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How to Establish Structured Data Governance
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The EU’s General Data Protection Regulation or GDPR is the most stringent and complex privacy mandate in the world to date. Severe penalties will ensue if companies are found to be in major violation of the law. The greatest challenge exists in gaining control over unstructured data that has no internal compliance measures or management function.

While 58% of U.S. and 62% of German respondents to a recent survey believe their companies will be fined due to issues with non-compliance, 87% of CIOs believe their current policies leave them at risk of being exposed under GDPR.

Not surprisingly, 80% of all business-related data is considered unstructured making it increasingly more difficult for companies, especially larger ones, to ensure compliance of data sources, endpoints, emails, servers, and users, and meet the deadline for compliance.

For sure, if you are one of those companies that must comply with the GDPR regulation, you will need to archive all of your data in a way that creates a single searchable pool of high-value unstructured information and provide a solid foundation for information governance.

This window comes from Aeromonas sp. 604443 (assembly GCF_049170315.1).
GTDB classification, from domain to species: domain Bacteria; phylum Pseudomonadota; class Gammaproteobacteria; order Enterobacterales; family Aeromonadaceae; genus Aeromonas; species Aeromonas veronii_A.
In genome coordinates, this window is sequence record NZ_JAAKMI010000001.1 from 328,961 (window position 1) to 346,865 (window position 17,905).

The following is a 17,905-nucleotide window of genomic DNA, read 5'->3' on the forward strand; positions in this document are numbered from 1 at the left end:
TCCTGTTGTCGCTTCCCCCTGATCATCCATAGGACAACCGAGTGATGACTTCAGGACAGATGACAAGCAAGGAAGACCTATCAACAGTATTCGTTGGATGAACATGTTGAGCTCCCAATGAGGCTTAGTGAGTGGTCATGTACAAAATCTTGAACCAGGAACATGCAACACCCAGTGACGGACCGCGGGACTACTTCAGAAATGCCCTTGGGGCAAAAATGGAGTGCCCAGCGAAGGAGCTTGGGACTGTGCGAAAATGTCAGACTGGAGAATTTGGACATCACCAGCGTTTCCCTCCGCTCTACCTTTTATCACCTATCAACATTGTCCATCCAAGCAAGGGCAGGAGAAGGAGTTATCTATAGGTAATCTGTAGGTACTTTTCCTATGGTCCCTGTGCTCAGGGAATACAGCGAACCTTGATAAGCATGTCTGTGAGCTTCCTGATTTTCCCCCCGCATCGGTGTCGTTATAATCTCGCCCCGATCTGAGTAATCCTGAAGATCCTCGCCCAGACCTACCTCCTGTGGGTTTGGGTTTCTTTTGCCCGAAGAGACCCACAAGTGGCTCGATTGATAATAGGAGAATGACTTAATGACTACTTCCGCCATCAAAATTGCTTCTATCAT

Therefore, a structured data governance mechanism would give you the visibility and control you need to meet a variety of GDPR obligations.

Here’s how to establish one:

#1. Gain a cross-departmental view of where personal data resides

Understand where all the personal data lives across your enterprise. This allows you to optimize access controls, consolidate where possible, and prioritize security efforts.

#2 Rapid response to data subject requests

Employ proactive preservation to minimize or eliminate ad-hoc enterprise crawling and piecemeal collections, and accelerate discovery, production, and erasure of personal information.

#3 Automate retention policy enforcement

Automate the removal of outdated data from endpoints, email, data center sources, and your backup and archival copies to ensure enforcement of retention periods.

#4 Facilitate data security and privacy enforcement

Detect data leakage quickly, thus minimizing the need to crawl systems and endpoints. Remove sensitive data from unauthorized locations. Add a layer of protection against ransomware. Provide a quick, alternate way to assess exposure in the event of a compromise to give legal stakeholders a leg up on breach notification planning.

#5 Resilience and availability

Ensure faster recovery in the wake of an incident. Restore to any on-premise or cloud location, and even write to multiple locations at once.

The GDPR is serious business and may mean a lot of work to ensure compliance. However, the work is worth it to gain operational efficiency, optimize litigation readiness, streamline governance, and avoid those hefty fines.

If you want to know more about how to establish structured data governance, click the link below for more information.